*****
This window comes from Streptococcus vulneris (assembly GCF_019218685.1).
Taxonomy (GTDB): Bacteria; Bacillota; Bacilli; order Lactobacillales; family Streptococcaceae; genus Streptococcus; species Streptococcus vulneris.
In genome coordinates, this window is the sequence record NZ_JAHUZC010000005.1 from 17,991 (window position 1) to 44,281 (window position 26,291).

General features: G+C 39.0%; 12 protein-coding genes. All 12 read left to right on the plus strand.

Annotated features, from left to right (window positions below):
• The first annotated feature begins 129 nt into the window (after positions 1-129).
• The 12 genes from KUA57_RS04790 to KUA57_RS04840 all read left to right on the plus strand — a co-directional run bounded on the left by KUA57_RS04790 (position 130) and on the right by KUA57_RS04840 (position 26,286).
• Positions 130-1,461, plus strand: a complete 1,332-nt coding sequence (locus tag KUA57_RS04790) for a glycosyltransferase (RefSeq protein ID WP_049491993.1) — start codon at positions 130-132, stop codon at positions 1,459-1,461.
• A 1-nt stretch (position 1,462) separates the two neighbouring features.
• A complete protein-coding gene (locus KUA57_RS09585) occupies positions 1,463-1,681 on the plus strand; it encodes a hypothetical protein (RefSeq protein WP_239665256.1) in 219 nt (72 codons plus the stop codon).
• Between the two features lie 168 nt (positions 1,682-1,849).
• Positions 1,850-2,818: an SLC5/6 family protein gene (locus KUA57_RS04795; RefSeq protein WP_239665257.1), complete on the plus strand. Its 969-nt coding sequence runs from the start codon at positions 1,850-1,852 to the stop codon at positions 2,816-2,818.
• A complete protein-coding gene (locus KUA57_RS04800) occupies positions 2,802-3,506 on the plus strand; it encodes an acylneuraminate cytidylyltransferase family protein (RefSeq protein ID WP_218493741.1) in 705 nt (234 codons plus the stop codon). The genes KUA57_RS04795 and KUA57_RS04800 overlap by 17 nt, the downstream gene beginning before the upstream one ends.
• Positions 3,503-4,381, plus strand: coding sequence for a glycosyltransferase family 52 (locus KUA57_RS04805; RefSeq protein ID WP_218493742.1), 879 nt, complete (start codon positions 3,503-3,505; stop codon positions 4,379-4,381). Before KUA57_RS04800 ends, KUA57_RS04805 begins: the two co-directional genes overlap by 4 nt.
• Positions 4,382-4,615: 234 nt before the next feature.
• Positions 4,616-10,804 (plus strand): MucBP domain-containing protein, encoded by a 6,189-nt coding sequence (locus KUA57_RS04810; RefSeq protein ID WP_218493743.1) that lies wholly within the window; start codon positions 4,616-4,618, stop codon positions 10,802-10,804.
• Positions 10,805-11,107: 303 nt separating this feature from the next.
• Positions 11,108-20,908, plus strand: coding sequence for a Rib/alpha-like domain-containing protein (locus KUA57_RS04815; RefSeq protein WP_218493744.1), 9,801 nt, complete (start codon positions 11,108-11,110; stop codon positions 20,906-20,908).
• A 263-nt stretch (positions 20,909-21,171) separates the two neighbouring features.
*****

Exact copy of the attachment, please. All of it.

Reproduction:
This window comes from Streptococcus vulneris (assembly GCF_019218685.1).
Taxonomy (GTDB): Bacteria; Bacillota; Bacilli; order Lactobacillales; family Streptococcaceae; genus Streptococcus; species Streptococcus vulneris.
In genome coordinates, this window is the sequence record NZ_JAHUZC010000005.1 from 17,991 (window position 1) to 44,281 (window position 26,291).

General features: G+C 39.0%; 12 protein-coding genes. All 12 read left to right on the plus strand.

Annotated features, from left to right (window positions below):
• The first annotated feature begins 129 nt into the window (after positions 1-129).
• The 12 genes from KUA57_RS04790 to KUA57_RS04840 all read left to right on the plus strand — a co-directional run bounded on the left by KUA57_RS04790 (position 130) and on the right by KUA57_RS04840 (position 26,286).
• Positions 130-1,461, plus strand: a complete 1,332-nt coding sequence (locus tag KUA57_RS04790) for a glycosyltransferase (RefSeq protein ID WP_049491993.1) — start codon at positions 130-132, stop codon at positions 1,459-1,461.
• A 1-nt stretch (position 1,462) separates the two neighbouring features.
• A complete protein-coding gene (locus KUA57_RS09585) occupies positions 1,463-1,681 on the plus strand; it encodes a hypothetical protein (RefSeq protein WP_239665256.1) in 219 nt (72 codons plus the stop codon).
• Between the two features lie 168 nt (positions 1,682-1,849).
• Positions 1,850-2,818: an SLC5/6 family protein gene (locus KUA57_RS04795; RefSeq protein WP_239665257.1), complete on the plus strand. Its 969-nt coding sequence runs from the start codon at positions 1,850-1,852 to the stop codon at positions 2,816-2,818.
• A complete protein-coding gene (locus KUA57_RS04800) occupies positions 2,802-3,506 on the plus strand; it encodes an acylneuraminate cytidylyltransferase family protein (RefSeq protein ID WP_218493741.1) in 705 nt (234 codons plus the stop codon). The genes KUA57_RS04795 and KUA57_RS04800 overlap by 17 nt, the downstream gene beginning before the upstream one ends.
• Positions 3,503-4,381, plus strand: coding sequence for a glycosyltransferase family 52 (locus KUA57_RS04805; RefSeq protein ID WP_218493742.1), 879 nt, complete (start codon positions 3,503-3,505; stop codon positions 4,379-4,381). Before KUA57_RS04800 ends, KUA57_RS04805 begins: the two co-directional genes overlap by 4 nt.
• Positions 4,382-4,615: 234 nt before the next feature.
• Positions 4,616-10,804 (plus strand): MucBP domain-containing protein, encoded by a 6,189-nt coding sequence (locus KUA57_RS04810; RefSeq protein ID WP_218493743.1) that lies wholly within the window; start codon positions 4,616-4,618, stop codon positions 10,802-10,804.
• Positions 10,805-11,107: 303 nt separating this feature from the next.
• Positions 11,108-20,908, plus strand: coding sequence for a Rib/alpha-like domain-containing protein (locus KUA57_RS04815; RefSeq protein WP_218493744.1), 9,801 nt, complete (start codon positions 11,108-11,110; stop codon positions 20,906-20,908).
• A 263-nt stretch (positions 20,909-21,171) separates the two neighbouring features.